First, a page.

Two polls show unease over Afghanistan among American public
As President Obama continues to wrestle with what to do about sending more troops to Afghanistan, two new polls show the American public is unhappy about the choices.
The latest Associated Press-GfK poll shows that public support for the war, now 8 years old, is at 40%, down from 44% in July. Almost seven out of 10 people who describe themselves as Republicans favor sending more troops, while 57% of Democrats oppose such an increase.
Obama and his national security team are examining the possibility of sending as many as 40,000 more American soldiers to Afghanistan. The U.S. has authorized 68,000 troops and NATO 40,000 more.
By 65% to 28%, American voters are willing to use American soldiers to fight terrorism threats from groups in Afghanistan, according to a Quinnipiac University poll of 2,630 U.S. voters released today.
By 49% to 38%, voters said they do not...
... think the United State will be able to eliminate the threat.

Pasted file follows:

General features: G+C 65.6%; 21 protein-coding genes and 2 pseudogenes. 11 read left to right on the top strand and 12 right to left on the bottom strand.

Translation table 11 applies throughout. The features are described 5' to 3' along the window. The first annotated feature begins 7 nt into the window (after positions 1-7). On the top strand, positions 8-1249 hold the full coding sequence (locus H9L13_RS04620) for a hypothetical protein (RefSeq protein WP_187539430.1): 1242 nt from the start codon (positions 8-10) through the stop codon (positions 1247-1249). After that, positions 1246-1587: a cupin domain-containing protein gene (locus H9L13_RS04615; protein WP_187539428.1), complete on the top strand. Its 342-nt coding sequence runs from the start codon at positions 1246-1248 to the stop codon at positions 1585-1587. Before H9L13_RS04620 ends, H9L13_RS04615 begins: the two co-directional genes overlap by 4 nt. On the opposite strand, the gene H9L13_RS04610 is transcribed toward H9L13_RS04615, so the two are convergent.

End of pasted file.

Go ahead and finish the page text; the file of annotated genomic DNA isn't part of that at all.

The Quinnipiac poll found that American voters, by 52% to 37%, think the United States is doing the right thing in fighting a war in Afghanistan. There was also a sizable racial divide, with whites saying they supported the war by 57% to 32%, while African Americans opposed it by almost the same numbers: 55% to 34%.
Obama and his team have held two sessions about what to do in Afghanistan and today will hold the third of five scheduled meetings. Questions include what should be the U.S. policy toward Afghanistan, where the Taliban are again a serious threat, and how to fight Al Qaeda, now operating from Pakistan.
According to the Quinnipiac poll, American voters, by 55% to 38%, trust Obama to make the right decisions about troop levels in Afghanistan.
Voters also trust the military, 81% to 15%, to make the right recommendations on troop levels, but only 38% said they want troop levels increased in Afghanistan.
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A US Marine from 2/3 Fox company searches an Afghan men while on patrol in Farah Province, southern Afghanistan, on September 23, 2009. As President Barack Obama weighs his options for the Afghan war, some lawmakers and analysts are pushing more modest strategies that would require a smaller US force and rely more on drones. AFP PHOTO/DAVID FURST (Photo credit should read DAVID FURST/AFP/Getty Images)